China has undergone major ‘catch up’ development at an exponential growth rate in the last few decades. This has come with major environmental degradation, with perhaps the most pressing challenge being water supply, as watershed volumes shrink and flood risks increase. Two-thirds of Chinese cities lack water – more than half of China’s surface water and its cities' underground water supplies are polluted. A third of China’s population faces the threat of drinking contaminated water. In the last 50 years, half of its wetlands have disappeared, and its underground water table is increasingly decreasing.

The green heart of the Yangtze River Delta is composed of a fine-grained mix of fishponds and polders, that interweave linear settlements and small industries, contrasting with the rigidly zoned towns and generic cities that were developed in the last few decades. This top-down urbanization contrasts with heritage values that were sensitive to water systems and their ecological and functional roles. Recently, an ‘East-West Ecological Wetland and Water-village Corridor’ has been proposed with the aim to conserve the described water landscape. This studio will investigate how new development pressure in this corridor can be accommodated for while still preserving the distinct qualities of the area. The role of water in the YRD is evident. Hence, how can water and ecological systems be taken into account while continuing to accommodate the most dynamic development ever encountered in the region?

Spring 2017
Tamanduateí River Basin
Water Urbanisms explorations

São Paulo´s original settlement laid beside Tamanduateí River’s banks. With the construction of the first railway network, this floodplain became one of the first axes for the city´s development, which explains the high concentration of listed heritage along the river bank and the railway axis. In the recent years, in order to re-qualify its former industrial floodplains, the municipality conceived redevelopment programs, the most recent called Urban Operation “Bairros do Tamanduateí” (Tamanduateí neighborhood).
Taking advantage of the discussions generated by these redevelopment plans, this studio proposes to envision alternative urban design scenarios, giving a wider role to the river in the floodplain´s redevelopment.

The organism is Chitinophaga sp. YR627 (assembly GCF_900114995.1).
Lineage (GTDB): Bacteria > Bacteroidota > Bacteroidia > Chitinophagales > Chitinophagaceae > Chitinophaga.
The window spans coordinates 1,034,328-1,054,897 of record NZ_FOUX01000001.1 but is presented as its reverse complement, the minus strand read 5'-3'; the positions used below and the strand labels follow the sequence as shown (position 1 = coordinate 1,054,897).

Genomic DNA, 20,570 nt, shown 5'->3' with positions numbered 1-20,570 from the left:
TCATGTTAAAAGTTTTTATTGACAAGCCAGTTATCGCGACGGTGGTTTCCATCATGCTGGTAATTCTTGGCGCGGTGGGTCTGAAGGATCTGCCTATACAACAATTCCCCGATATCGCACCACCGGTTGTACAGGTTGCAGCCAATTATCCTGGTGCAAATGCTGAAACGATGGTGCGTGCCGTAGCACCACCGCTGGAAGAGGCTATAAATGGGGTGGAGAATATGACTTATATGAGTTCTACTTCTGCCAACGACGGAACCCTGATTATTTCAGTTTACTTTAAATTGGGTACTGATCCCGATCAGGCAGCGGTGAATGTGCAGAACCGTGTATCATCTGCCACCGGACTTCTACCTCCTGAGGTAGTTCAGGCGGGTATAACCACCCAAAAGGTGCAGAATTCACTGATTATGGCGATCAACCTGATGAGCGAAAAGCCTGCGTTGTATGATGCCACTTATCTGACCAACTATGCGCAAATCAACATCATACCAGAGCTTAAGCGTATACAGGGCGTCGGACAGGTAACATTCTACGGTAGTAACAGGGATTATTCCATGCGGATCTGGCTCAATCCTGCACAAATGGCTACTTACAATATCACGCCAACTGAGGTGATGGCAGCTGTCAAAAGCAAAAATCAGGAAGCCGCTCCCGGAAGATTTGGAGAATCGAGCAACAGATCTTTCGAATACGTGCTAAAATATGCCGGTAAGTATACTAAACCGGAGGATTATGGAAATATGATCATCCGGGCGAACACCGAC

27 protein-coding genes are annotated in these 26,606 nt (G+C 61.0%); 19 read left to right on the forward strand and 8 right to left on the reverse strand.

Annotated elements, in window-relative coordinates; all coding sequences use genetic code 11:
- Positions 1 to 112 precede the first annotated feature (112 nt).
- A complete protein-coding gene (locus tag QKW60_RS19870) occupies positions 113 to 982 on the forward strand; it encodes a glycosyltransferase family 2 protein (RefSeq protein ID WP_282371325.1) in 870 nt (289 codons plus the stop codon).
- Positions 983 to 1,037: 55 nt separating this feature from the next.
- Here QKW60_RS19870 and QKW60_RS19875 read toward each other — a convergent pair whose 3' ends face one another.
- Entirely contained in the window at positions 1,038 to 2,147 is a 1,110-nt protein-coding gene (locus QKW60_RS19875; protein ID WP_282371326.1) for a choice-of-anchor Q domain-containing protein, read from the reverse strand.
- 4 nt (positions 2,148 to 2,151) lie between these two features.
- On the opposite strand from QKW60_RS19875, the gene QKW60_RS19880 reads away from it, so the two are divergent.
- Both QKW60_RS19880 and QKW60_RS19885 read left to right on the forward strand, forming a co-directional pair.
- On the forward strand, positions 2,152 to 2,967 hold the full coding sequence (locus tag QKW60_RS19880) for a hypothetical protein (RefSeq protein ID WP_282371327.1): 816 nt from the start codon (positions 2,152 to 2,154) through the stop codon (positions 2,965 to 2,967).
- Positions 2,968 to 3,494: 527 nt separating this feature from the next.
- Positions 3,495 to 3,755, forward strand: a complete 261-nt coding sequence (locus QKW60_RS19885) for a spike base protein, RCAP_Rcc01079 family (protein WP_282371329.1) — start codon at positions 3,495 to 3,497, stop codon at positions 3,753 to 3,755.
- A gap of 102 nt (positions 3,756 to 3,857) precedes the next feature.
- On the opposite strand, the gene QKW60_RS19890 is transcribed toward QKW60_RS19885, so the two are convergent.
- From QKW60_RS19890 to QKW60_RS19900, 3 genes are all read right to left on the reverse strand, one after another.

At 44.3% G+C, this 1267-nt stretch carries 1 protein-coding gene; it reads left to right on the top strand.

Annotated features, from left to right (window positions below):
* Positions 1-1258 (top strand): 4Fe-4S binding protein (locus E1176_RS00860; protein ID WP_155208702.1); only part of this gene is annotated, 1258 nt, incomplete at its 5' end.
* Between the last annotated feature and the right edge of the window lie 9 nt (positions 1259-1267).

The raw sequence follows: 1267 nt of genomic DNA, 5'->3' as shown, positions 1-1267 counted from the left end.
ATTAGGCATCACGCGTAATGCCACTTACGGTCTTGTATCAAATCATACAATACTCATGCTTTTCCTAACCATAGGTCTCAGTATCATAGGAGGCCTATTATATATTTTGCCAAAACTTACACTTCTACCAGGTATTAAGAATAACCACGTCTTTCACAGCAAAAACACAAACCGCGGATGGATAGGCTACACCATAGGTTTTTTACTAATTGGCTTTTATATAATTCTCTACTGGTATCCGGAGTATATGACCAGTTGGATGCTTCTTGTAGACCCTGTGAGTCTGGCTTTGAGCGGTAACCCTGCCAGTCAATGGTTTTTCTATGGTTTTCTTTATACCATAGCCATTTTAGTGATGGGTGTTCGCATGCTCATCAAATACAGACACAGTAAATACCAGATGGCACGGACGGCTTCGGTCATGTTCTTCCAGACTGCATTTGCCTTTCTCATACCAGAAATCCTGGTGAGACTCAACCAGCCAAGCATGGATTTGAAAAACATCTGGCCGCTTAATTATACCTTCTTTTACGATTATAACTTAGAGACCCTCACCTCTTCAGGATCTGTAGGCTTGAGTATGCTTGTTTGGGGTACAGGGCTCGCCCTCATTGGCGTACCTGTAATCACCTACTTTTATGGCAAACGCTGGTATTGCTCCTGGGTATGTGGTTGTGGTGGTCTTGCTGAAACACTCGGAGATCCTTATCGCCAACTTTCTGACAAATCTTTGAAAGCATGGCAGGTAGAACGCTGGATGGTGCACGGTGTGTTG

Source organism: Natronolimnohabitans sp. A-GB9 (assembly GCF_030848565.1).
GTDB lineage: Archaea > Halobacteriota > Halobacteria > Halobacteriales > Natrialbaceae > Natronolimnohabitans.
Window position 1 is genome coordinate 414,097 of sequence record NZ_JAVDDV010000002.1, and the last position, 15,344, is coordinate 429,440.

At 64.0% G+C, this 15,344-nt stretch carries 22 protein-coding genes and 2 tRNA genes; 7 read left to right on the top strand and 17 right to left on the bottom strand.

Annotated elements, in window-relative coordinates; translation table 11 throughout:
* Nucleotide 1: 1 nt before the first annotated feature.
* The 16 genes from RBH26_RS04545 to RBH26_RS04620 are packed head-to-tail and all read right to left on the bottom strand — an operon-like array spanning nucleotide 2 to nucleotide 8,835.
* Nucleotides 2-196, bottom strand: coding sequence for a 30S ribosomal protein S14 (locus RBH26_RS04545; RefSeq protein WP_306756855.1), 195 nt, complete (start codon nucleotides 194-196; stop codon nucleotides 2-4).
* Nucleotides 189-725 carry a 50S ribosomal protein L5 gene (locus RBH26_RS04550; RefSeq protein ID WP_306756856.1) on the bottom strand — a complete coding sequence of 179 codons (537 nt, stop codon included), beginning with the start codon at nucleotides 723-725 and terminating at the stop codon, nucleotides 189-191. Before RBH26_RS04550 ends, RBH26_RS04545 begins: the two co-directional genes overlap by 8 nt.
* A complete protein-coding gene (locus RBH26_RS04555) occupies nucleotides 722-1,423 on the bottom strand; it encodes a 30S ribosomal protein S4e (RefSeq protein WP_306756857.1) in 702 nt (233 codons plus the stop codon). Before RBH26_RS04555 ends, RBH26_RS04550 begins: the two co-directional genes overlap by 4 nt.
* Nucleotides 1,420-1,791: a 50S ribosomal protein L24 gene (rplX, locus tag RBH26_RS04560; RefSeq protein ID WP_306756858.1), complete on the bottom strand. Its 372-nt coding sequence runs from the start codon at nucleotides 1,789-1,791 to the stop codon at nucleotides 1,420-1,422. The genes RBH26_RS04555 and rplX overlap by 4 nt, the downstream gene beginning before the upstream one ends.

The design proposals address the complexity and conflicts represented by the superposition of infrastructure; floods and water management (river, rain and sewage waters); listed buildings and industrial heritage; productive industrial area; the need for housing and new housing typologies; the existence of informal areas; and the site´s current decay.
Differently from the ongoing municipality´s propositions - Urban Operation Bairros do Tamanduateí - this exercise attempts to focus on the river, the potentials of the floodplain, searching for a reconciliation, between waterscapes and city spaces.

The urban design explorations aim to answer the following research question:
How water urbanism and urban design strategies would be able to shift the eastern part of São Paulo, currently shaped by infrastructure?

Spring 2016
Antwerp 20th Century Belt
From Boredom to Urbanity

Bruno De Meulder, Racha Daher

The 20th century belt of Antwerp urbanized mostly in an impulsive wave after the second world war. Well planned for the mediocre Belgian planning standards, it simultaneously is a quite monotonous, predominantly residential area that lacks the density to generate urban intensity and is to dense to conserve suburban qualities that seem to remain the social consumption norm of the spoiled middle class. The 20th century belt is basically boring. The housing stock urgently requires reinvestment and its often oversized but simultaneously underdeveloped infrastructure. The required large growth of the Antwerp housing stock in the coming two decades has to find a place here, since the city of has no left over space and its inner city only offers limited expansion opportunities. Canalizing a new development wave that extends over the 20th century belt of Antwerp offers the possibility to rethink both housing and infrastructure, to anchor new developments on what is worthwhile and to radically alter the tissue. Otherwise said, the densification of the 20th century belt is a golden opportunity, not so much for an operation of optimalization, but for a radical requalification and redesign towards an urban environment for the 21st century.